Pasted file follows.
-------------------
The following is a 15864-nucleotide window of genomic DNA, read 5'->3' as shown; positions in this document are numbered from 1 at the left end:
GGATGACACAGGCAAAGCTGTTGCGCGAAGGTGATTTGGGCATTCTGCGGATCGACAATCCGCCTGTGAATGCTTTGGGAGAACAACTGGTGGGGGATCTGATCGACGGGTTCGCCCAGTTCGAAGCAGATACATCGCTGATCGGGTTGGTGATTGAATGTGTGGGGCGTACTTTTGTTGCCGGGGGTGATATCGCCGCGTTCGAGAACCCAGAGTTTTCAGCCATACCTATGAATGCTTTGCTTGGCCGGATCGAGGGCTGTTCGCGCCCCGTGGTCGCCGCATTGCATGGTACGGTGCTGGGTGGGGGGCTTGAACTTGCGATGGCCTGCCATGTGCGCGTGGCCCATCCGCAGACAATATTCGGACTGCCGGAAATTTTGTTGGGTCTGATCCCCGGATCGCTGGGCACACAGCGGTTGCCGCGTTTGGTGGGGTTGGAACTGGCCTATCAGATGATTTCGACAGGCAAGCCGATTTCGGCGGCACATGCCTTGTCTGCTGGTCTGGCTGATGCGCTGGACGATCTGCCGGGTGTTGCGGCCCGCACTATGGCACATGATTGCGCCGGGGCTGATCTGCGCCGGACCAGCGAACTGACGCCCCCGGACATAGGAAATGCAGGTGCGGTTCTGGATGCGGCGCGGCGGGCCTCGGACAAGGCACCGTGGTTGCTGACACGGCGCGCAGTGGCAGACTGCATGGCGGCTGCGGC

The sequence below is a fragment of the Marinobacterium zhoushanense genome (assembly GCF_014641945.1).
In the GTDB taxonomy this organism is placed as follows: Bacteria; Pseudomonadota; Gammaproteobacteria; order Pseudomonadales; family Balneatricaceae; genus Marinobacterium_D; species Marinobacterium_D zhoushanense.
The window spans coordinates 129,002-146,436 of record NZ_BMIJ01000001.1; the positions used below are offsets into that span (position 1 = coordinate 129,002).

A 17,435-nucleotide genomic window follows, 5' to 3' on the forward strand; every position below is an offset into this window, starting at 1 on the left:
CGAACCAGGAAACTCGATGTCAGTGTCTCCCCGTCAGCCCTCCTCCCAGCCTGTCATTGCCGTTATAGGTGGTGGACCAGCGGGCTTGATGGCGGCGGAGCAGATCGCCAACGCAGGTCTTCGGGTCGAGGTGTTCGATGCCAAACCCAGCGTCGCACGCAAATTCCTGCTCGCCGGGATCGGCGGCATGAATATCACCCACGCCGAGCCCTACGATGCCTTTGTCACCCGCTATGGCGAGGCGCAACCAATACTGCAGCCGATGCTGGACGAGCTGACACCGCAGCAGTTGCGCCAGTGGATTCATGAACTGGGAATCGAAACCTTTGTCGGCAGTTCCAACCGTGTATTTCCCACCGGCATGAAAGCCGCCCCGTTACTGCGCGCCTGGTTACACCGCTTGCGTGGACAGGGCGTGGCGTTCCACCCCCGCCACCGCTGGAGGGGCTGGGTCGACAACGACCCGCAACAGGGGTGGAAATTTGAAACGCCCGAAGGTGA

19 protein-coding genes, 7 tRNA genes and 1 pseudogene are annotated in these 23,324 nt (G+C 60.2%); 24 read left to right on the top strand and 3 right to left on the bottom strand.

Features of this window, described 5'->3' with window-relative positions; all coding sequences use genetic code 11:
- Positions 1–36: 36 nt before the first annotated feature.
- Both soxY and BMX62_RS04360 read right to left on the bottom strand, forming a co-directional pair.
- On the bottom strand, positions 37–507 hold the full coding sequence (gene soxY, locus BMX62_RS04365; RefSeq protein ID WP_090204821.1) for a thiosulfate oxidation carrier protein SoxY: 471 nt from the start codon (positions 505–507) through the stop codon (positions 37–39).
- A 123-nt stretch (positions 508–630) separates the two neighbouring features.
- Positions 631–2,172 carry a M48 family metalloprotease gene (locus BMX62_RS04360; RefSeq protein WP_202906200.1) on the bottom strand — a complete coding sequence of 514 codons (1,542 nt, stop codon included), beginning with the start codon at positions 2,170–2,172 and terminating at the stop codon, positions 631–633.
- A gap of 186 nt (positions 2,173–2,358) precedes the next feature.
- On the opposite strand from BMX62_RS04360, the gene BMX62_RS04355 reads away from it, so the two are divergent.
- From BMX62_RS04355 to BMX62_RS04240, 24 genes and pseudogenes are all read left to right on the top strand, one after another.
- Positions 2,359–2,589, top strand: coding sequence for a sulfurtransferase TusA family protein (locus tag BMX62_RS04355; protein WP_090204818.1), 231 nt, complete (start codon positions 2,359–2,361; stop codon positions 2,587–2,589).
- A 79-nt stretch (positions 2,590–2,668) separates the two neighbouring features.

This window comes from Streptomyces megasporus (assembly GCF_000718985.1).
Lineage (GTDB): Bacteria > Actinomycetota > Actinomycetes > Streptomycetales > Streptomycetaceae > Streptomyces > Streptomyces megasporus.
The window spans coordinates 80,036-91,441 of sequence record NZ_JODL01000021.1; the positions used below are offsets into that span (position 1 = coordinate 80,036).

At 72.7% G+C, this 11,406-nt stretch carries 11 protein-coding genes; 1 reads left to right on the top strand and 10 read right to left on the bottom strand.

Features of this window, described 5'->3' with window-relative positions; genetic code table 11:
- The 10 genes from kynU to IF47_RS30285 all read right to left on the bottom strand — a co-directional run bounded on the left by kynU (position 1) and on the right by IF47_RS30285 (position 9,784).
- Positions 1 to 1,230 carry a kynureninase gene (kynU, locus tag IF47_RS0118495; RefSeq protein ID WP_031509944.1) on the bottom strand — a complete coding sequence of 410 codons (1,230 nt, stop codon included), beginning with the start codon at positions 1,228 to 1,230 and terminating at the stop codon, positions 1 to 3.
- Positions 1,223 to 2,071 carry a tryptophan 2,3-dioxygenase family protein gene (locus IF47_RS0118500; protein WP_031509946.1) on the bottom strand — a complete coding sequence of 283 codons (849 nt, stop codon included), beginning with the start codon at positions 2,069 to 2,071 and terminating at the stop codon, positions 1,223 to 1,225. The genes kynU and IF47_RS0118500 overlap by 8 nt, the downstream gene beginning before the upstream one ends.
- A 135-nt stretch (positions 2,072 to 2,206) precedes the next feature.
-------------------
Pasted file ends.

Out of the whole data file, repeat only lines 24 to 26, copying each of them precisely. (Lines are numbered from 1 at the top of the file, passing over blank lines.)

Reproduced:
Features of this window, described 5'->3' with window-relative positions; genetic code table 11:
- The 10 genes from kynU to IF47_RS30285 all read right to left on the bottom strand — a co-directional run bounded on the left by kynU (position 1) and on the right by IF47_RS30285 (position 9,784).
- Positions 1 to 1,230 carry a kynureninase gene (kynU, locus tag IF47_RS0118495; RefSeq protein ID WP_031509944.1) on the bottom strand — a complete coding sequence of 410 codons (1,230 nt, stop codon included), beginning with the start codon at positions 1,228 to 1,230 and terminating at the stop codon, positions 1 to 3.